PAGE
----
2 Fixed typos

Your confusion is revealed in this sentence "Or one defines something called the exterior covariant derivative D (see wiki) and then the curvature is simply the exterior covariant derivative of the connection one-form." This is just not true; one does not take the exterior covariant derivative of the connection $1$-form' to get the curvature.

Let's be precise: Let $P\to M$ be a principal right $G$-bundle, and let $\omega$ be a $\frak{g}$-valued $1$-form on $P$ that defines a connection on $P$ (I won't repeat the well-known requirements on $\omega$). The curvature $2$-form $\Omega = d\omega +\frac12[\omega,\omega]$ on $P$ is the $2$-form that vanishes if and only if it is possible to find local trivializations $\tau: P_U \to U\times G$ such that $\omega = (\pi_2\circ\tau)^*(\gamma)$ where $\gamma$ is the canonical left-invariant $1$-form on $G$.

Now, given a representation $\rho:G\to V$, \text{GL}(V)$, where$V$is a vector space, one can define an associated vector bundle$E = P\times_\rho V$. Using$\omega$, it is possible to define an 'exterior covariant derivative operator'$D_\omega:\Gamma(E\otimes A^p)\to \Gamma(E\otimes A^{p+1})$(where$A^p\to M$is the bundle of alternating (i.e., 'exterior')$p$-forms on$M$). The operator${D_\omega}^2:\Gamma(E\otimes A^p)\to \Gamma(E\otimes A^{p+2})$then turns out to be linear over the$C^\infty$alternating forms, so it it is determined by its value when$p=0$, i.e., by${D_\omega}^2:\Gamma(E)\to \Gamma(E\otimes A^{2})$, which can be regarded as an section of$\text{End}(E)\otimes A^2$, i.e., a$2$-form with values in$\text{End}(E)$. The formula for this section, when pulled back to$P$, can now be expressed in terms of$\Omega$in the usual way. In particular,${D_\omega}^2$vanishes identically if$\Omega$does. Note that one does not take the 'exterior covariant derivative' of the$1$-form$\omega$anywhere. Instead, one takes the exterior covariant derivative of the exterior covariant derivative of a section of$E$. I suspect that what you may be trying to do is interpret$\omega$as a$1$-form on$P$with values in the trivial bundle$P\times\frak{g}$and then say that the curvature is the 'exterior covariant derivative' of$\omega$. However, to make this work, you have to specify a connection on the trivial bundle$P\times\frak{g}$, which amounts to choosing a$1$-form$\eta$on$P$that takes values in$\text{End}(\frak{g})$, so that \text{End}(\frak{g})$ and setting $D_\eta(s) = ds + \eta\ s$. By setting $\eta = \frac12\text{ad}(\omega)$, one gets $D_\eta\omega = \Omega$ (just by definition), so it is possible to do this, but I don't think that this is that useful an observation, since, after all, you could have taken the connection on the trivial bundle $P\times\frak{g}$ to be $\eta = \frac13\text{ad}(\omega)$ (for example) or even $\eta=0$. What justifies the $\frac12$, other than the desire to get the right' answer?

1

Your confusion is revealed in this sentence "Or one defines something called the exterior covariant derivative D (see wiki) and then the curvature is simply the exterior covariant derivative of the connection one-form." This is just not true; one does not take the exterior covariant derivative of the connection $1$-form' to get the curvature.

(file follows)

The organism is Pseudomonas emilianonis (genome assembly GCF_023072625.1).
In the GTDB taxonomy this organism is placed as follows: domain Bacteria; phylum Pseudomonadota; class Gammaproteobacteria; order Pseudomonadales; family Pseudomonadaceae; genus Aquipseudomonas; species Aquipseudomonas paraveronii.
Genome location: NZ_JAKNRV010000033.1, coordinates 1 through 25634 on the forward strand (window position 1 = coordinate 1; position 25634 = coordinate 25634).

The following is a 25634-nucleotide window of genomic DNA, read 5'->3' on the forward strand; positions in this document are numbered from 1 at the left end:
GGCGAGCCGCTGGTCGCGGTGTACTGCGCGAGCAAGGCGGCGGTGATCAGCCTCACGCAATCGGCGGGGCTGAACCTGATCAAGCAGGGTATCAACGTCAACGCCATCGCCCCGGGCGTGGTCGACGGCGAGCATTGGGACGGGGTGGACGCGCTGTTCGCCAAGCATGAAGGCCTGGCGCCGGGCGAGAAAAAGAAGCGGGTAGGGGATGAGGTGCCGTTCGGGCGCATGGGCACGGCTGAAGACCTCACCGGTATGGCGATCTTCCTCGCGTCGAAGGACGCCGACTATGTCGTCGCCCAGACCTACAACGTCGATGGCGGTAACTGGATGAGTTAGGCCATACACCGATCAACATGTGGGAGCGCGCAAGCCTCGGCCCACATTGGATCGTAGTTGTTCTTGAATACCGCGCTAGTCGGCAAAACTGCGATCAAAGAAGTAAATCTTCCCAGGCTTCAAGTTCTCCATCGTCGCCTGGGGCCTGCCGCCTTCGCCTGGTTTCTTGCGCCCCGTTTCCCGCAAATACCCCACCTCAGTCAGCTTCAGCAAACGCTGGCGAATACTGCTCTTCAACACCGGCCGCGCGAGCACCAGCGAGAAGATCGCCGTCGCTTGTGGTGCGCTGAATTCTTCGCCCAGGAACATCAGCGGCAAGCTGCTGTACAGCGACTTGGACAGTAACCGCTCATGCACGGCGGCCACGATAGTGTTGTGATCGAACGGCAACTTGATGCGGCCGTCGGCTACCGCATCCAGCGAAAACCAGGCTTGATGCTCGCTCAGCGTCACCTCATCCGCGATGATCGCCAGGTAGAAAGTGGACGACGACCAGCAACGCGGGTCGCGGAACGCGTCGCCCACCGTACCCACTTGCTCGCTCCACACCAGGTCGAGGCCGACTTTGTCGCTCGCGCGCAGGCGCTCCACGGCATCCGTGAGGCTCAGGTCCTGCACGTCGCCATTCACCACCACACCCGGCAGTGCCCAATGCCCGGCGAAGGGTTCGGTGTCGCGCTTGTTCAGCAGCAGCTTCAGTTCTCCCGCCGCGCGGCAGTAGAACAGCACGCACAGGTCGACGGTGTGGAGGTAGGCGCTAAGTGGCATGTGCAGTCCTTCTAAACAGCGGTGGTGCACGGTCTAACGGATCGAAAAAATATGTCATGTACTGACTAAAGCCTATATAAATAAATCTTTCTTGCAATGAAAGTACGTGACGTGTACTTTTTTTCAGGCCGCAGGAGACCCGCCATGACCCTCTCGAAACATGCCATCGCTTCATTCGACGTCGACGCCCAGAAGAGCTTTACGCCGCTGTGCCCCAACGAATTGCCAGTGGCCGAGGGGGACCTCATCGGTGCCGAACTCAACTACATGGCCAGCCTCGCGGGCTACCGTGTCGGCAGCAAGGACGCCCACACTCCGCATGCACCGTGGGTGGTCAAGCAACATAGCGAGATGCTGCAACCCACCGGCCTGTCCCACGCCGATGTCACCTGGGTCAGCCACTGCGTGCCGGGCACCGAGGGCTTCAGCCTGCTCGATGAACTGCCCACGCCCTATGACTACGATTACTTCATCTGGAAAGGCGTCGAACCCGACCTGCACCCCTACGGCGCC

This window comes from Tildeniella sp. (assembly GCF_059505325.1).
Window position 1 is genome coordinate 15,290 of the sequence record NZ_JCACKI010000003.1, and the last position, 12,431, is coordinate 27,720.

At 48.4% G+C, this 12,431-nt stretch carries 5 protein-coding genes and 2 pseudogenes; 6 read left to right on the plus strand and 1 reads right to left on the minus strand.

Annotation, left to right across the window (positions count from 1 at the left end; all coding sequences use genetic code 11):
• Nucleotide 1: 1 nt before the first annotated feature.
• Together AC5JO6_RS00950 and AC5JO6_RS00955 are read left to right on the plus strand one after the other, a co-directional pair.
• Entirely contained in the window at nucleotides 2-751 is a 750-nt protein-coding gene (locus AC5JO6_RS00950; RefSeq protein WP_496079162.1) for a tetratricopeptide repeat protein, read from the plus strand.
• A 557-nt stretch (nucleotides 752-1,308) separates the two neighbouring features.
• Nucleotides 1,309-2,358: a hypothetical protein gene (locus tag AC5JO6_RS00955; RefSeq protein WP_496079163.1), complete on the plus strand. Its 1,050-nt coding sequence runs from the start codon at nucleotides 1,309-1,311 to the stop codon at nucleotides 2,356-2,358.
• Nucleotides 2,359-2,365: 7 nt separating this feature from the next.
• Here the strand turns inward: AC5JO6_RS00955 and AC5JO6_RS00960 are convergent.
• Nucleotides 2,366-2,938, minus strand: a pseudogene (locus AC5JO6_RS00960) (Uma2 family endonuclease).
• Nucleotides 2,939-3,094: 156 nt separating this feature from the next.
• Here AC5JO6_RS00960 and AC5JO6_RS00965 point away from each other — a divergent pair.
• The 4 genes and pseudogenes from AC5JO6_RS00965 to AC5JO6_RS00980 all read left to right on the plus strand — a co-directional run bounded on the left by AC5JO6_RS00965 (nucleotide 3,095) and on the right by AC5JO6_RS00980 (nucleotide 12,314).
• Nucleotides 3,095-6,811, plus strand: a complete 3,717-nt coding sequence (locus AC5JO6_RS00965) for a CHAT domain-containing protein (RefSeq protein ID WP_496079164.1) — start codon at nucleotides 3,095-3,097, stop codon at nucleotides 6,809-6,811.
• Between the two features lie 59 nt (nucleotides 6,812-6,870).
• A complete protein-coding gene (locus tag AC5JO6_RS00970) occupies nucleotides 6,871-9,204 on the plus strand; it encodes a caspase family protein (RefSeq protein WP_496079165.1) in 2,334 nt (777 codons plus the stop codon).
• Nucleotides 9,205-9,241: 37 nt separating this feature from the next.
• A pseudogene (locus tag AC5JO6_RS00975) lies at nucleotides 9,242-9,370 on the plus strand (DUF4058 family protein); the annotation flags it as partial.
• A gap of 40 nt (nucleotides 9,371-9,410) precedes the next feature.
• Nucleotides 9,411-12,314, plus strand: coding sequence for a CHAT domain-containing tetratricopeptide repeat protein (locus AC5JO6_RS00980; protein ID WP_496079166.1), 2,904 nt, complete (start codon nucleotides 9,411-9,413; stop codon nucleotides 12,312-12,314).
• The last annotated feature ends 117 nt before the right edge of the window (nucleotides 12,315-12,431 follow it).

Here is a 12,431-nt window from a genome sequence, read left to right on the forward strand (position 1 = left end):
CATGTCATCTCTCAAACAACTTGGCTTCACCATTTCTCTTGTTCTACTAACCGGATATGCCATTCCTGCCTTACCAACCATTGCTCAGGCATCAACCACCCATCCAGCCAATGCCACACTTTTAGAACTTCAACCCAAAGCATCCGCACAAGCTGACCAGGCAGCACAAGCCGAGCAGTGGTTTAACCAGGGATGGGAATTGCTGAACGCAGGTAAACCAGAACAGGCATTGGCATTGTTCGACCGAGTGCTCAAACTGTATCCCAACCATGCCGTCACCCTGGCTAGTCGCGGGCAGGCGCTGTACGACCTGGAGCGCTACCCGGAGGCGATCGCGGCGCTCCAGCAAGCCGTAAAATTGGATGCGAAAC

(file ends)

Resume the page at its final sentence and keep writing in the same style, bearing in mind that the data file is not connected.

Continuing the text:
Let's be precise: Let $P\to M$ be a principal right $G$-bundle, and let $\omega$ be a $\frak{g}$-valued $1$-form on $P$ that defines a connection on $P$ (I won't repeat the well-known requirements on $\omega$). The curvature $2$-form $\Omega = d\omega +\frac12[\omega,\omega]$ on $P$ is the $2$-form that vanishes if and only if it is possible to find local trivializations $\tau: P_U \to U\times G$ such that $\omega = (\pi_2\circ\tau)^*(\gamma)$ where $\gamma$ is the canonical left-invariant $1$-form on $G$.

Now, given a representation $\rho:G\to V$, where $V$ is a vector space, one can define an associated vector bundle $E = P\times_\rho V$. Using $\omega$, it is possible to define an 'exterior covariant derivative operator' $D_\omega:\Gamma(E\otimes A^p)\to \Gamma(E\otimes A^{p+1})$ (where $A^p\to M$ is the bundle of alternating (i.e., 'exterior') $p$-forms on $M$). The operator ${D_\omega}^2:\Gamma(E\otimes A^p)\to \Gamma(E\otimes A^{p+2})$ then turns out to be linear over the $C^\infty$ alternating forms, so it it determined by its value when $p=0$, i.e., by ${D_\omega}^2:\Gamma(E)\to \Gamma(E\otimes A^{2})$, which can be regarded as an section of $\text{End}(E)\otimes A^2$, i.e., a $2$-form with values in $\text{End}(E)$. The formula for this section, when pulled back to $P$, can now be expressed in terms of $\Omega$ in the usual way. In particular, ${D_\omega}^2$ vanishes identically if $\Omega$ does.

Note that one does not take the 'exterior covariant derivative' of the $1$-form $\omega$ anywhere. Instead, one takes the exterior covariant derivative of the exterior covariant derivative of a section of $E$.

I suspect that what you may be trying to do is interpret $\omega$ as a $1$-form on $P$ with values in the trivial bundle $P\times\frak{g}$ and then say that the curvature is the 'exterior covariant derivative' of $\omega$. However, to make this work, you have to specify a connection on the trivial bundle $P\times\frak{g}$, which amounts to choosing a $1$-form $\eta$ on $P$ that takes values in $\text{End}(\frak{g})$, so that $D_\eta(s) = ds + \eta\ s$. By setting $\eta = \frac12\text{ad}(\omega)$, one gets $D_\eta\omega = \Omega$ (just by definition), so it is possible to do this, but I don't think that this is that useful an observation, since, after all, you could have taken the connection on the trivial bundle $P\times\frak{g}$ to be $\eta = \frac13\text{ad}(\omega)$ (for example) or even $\eta=0$. What justifies the $\frac12$, other than the desire to get the right' answer?